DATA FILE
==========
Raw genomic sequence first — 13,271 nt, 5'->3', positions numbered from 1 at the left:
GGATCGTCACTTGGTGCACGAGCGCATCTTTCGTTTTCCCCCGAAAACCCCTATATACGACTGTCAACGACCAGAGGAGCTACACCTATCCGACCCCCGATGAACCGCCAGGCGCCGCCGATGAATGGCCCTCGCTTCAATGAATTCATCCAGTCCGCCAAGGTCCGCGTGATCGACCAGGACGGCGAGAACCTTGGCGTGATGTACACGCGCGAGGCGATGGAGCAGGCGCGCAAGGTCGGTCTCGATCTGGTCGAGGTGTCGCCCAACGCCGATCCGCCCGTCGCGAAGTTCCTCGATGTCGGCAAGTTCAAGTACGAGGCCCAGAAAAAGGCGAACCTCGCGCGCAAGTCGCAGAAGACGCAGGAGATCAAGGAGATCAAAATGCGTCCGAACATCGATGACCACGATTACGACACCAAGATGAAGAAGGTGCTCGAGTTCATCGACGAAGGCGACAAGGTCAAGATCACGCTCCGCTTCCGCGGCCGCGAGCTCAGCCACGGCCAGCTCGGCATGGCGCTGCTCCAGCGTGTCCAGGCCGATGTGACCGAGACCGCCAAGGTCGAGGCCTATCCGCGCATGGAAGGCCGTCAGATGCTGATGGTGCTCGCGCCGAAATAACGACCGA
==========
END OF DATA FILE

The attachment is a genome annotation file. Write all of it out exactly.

Raw genomic sequence first — 13,271 nt, 5'->3', positions numbered from 1 at the left:
GGATCGTCACTTGGTGCACGAGCGCATCTTTCGTTTTCCCCCGAAAACCCCTATATACGACTGTCAACGACCAGAGGAGCTACACCTATCCGACCCCCGATGAACCGCCAGGCGCCGCCGATGAATGGCCCTCGCTTCAATGAATTCATCCAGTCCGCCAAGGTCCGCGTGATCGACCAGGACGGCGAGAACCTTGGCGTGATGTACACGCGCGAGGCGATGGAGCAGGCGCGCAAGGTCGGTCTCGATCTGGTCGAGGTGTCGCCCAACGCCGATCCGCCCGTCGCGAAGTTCCTCGATGTCGGCAAGTTCAAGTACGAGGCCCAGAAAAAGGCGAACCTCGCGCGCAAGTCGCAGAAGACGCAGGAGATCAAGGAGATCAAAATGCGTCCGAACATCGATGACCACGATTACGACACCAAGATGAAGAAGGTGCTCGAGTTCATCGACGAAGGCGACAAGGTCAAGATCACGCTCCGCTTCCGCGGCCGCGAGCTCAGCCACGGCCAGCTCGGCATGGCGCTGCTCCAGCGTGTCCAGGCCGATGTGACCGAGACCGCCAAGGTCGAGGCCTATCCGCGCATGGAAGGCCGTCAGATGCTGATGGTGCTCGCGCCGAAATAACGACCGA